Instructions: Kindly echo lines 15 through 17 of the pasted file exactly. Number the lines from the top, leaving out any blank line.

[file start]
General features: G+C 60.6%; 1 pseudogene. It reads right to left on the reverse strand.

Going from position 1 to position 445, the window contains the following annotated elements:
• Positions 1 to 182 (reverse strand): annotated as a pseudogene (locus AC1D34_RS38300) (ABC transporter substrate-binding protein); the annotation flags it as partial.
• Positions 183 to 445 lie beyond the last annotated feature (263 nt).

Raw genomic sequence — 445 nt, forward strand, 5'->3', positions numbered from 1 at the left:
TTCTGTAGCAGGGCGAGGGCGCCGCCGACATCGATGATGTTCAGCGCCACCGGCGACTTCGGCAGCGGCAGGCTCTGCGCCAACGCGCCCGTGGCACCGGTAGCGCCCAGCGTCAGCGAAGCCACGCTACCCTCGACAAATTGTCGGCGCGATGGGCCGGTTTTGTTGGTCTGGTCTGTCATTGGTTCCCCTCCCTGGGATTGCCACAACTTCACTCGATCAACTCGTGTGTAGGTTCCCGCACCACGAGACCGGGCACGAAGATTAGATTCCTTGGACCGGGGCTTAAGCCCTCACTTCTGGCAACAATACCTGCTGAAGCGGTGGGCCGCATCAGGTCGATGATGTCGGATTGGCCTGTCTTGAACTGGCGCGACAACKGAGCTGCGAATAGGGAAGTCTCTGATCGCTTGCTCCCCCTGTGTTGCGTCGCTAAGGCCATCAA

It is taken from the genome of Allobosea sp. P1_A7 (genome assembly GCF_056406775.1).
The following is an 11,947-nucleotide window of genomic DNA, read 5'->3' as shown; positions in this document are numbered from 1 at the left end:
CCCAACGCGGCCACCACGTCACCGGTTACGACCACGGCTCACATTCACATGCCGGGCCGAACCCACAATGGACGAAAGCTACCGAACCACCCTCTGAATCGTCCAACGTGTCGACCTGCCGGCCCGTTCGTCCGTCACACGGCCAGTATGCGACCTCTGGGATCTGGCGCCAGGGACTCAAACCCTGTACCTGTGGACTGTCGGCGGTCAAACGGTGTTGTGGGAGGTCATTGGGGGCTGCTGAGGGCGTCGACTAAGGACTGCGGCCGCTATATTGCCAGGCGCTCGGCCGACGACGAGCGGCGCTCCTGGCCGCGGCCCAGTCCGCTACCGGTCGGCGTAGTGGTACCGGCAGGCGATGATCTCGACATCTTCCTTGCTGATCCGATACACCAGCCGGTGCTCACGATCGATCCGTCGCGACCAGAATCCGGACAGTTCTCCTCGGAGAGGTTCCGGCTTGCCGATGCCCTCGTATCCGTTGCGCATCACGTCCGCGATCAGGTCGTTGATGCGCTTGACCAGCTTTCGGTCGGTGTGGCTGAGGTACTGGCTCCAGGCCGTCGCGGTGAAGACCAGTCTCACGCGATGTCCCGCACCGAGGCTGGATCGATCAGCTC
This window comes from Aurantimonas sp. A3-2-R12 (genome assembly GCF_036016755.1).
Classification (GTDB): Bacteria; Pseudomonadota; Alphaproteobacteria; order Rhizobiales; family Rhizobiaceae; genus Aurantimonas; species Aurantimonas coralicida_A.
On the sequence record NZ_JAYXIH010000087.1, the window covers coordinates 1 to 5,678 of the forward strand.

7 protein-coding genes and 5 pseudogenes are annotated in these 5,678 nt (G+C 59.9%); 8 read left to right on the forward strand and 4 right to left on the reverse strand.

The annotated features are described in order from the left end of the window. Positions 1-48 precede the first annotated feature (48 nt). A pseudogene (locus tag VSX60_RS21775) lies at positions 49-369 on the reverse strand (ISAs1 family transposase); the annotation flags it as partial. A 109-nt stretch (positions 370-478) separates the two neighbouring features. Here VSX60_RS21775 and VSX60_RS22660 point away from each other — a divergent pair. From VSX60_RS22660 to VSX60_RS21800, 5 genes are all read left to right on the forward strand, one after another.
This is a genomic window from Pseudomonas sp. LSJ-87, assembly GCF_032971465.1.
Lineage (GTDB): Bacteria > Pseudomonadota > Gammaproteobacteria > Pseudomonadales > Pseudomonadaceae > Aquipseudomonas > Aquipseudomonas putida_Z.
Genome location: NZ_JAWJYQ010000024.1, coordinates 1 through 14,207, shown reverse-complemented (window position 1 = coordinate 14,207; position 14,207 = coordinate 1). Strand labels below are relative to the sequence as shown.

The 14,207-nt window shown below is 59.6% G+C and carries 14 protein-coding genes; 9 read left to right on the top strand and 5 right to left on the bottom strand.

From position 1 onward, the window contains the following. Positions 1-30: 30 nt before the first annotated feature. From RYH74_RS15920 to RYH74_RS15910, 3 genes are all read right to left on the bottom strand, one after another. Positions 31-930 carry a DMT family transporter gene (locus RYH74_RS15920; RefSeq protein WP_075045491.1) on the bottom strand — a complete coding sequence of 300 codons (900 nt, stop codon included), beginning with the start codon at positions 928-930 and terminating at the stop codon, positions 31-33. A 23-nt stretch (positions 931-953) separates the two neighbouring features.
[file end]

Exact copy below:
This is a genomic window from Pseudomonas sp. LSJ-87, assembly GCF_032971465.1.
Lineage (GTDB): Bacteria > Pseudomonadota > Gammaproteobacteria > Pseudomonadales > Pseudomonadaceae > Aquipseudomonas > Aquipseudomonas putida_Z.
Genome location: NZ_JAWJYQ010000024.1, coordinates 1 through 14,207, shown reverse-complemented (window position 1 = coordinate 14,207; position 14,207 = coordinate 1). Strand labels below are relative to the sequence as shown.